Our major sales and implementation problem centered around a lack of organizational support for our product. We built a mobile safety application compliant with a new government mandate and offered it free of charge to practitioners. People were initially excited to try out the technology, but then did not want to use it at work, worried that they could get into trouble (or at worst, potentially jeopardize their careers) by using our technology. Part of our problem was that we had expected enforcement of the new legislation, but the legislation soon showed it had no “teeth” to enforce action and behavior change. Without that push, hospitals had no external incentive to pay for a new technology or even to recommend its free use within their hospital. Had we prioritized the hospital administration and decision-makers earlier in our design process, we would have realized sooner the importance of pairing our safety app with an e-Rostering system. It became apparent during our early sales attempts that hospitals wanted both of these tools together as a package because rostering was a related and much more important headache for hospital administration.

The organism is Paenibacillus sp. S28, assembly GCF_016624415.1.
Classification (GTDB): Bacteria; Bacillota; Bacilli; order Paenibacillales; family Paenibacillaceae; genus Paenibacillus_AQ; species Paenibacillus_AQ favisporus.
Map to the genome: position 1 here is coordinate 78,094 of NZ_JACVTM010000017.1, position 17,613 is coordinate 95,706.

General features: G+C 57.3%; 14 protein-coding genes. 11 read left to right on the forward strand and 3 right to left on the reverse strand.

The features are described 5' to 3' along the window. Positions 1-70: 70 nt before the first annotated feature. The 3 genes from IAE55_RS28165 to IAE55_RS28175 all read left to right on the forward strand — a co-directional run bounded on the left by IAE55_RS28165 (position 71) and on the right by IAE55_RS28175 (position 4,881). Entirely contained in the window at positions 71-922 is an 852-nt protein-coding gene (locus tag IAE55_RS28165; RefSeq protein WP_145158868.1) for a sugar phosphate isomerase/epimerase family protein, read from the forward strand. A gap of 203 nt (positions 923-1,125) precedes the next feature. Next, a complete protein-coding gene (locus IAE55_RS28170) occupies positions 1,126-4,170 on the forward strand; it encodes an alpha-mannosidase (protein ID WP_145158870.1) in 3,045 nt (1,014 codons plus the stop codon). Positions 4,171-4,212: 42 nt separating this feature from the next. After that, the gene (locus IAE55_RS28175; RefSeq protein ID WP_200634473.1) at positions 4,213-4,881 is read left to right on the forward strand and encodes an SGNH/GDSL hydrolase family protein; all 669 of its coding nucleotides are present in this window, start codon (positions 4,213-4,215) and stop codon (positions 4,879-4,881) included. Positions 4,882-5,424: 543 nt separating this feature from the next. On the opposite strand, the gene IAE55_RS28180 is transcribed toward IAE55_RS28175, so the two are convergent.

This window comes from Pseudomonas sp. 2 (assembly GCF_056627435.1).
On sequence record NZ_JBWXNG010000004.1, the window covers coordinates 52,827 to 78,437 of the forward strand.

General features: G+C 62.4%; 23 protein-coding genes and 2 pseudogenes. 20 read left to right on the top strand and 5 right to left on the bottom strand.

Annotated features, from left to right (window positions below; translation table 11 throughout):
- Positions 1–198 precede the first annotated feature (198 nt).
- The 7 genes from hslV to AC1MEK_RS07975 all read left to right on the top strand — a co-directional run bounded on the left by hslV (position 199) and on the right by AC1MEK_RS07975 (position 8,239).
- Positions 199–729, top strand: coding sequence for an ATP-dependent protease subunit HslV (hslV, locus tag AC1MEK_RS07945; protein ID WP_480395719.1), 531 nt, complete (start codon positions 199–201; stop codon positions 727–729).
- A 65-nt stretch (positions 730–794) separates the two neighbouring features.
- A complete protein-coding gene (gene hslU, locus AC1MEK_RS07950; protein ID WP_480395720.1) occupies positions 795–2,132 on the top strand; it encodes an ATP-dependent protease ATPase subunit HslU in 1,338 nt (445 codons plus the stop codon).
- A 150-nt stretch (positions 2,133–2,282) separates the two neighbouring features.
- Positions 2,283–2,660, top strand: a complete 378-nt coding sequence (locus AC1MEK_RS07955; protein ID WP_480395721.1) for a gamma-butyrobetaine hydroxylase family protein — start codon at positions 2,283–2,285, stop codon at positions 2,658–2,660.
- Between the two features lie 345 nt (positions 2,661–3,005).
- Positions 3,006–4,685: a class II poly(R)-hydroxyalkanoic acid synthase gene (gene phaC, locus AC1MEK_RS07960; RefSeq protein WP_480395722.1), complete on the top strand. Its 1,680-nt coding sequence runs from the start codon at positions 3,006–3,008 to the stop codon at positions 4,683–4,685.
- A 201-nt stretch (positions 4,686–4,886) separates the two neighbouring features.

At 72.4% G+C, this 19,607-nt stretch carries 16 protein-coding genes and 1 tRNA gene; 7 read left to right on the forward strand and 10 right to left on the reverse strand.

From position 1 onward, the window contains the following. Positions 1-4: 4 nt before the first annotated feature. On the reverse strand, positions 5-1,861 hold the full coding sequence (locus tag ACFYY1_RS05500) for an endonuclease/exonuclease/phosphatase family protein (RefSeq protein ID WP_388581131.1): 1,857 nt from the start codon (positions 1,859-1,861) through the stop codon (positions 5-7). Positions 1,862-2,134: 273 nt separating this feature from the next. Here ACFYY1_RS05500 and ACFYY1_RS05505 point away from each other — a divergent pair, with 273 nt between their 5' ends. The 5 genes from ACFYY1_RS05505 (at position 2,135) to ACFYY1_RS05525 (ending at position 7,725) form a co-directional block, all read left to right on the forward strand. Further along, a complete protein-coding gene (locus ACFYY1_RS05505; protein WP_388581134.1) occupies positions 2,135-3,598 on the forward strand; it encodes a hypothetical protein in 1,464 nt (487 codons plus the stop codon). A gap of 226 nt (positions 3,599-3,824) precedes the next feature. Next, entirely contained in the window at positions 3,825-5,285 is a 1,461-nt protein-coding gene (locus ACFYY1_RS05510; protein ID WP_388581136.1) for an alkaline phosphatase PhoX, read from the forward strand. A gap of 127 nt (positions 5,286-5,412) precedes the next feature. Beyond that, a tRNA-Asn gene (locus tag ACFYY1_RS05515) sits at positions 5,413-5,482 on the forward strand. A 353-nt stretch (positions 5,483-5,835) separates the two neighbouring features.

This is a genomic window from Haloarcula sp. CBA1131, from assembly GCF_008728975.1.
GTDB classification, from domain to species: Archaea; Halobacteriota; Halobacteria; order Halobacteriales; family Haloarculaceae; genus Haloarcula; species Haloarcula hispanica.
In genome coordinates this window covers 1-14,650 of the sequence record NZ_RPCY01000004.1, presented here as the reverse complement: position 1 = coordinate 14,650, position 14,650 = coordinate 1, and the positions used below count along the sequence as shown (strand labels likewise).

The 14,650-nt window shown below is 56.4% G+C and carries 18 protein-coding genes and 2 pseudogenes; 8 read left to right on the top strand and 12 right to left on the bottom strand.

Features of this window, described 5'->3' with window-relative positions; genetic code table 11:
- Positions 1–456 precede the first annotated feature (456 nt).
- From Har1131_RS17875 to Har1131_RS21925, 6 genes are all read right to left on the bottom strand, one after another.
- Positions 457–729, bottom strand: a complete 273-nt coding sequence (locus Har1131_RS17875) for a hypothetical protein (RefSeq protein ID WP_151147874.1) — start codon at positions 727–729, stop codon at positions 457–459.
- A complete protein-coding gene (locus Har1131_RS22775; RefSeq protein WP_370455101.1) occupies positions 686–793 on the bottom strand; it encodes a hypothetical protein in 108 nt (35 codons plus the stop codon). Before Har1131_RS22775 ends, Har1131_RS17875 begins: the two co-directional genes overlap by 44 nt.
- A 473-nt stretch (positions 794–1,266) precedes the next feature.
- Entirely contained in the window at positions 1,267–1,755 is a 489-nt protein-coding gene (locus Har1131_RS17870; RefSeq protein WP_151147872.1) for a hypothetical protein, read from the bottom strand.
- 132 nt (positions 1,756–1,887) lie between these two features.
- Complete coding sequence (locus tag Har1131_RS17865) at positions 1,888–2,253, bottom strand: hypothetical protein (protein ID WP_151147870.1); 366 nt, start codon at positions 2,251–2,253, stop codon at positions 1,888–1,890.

One can (and I indeed might) spend a career discovering particular nuances that support successful design and implementation within healthcare. This article presents a tiny step toward a more specific design process for healthcare. In summary: identifying ways you can get close to your communities, capture domain expert insight, learn from all relevant stakeholders, build your economic argument, and gain organizational buy-in will support a broader and more informed design process for healthcare technology products in hospital settings.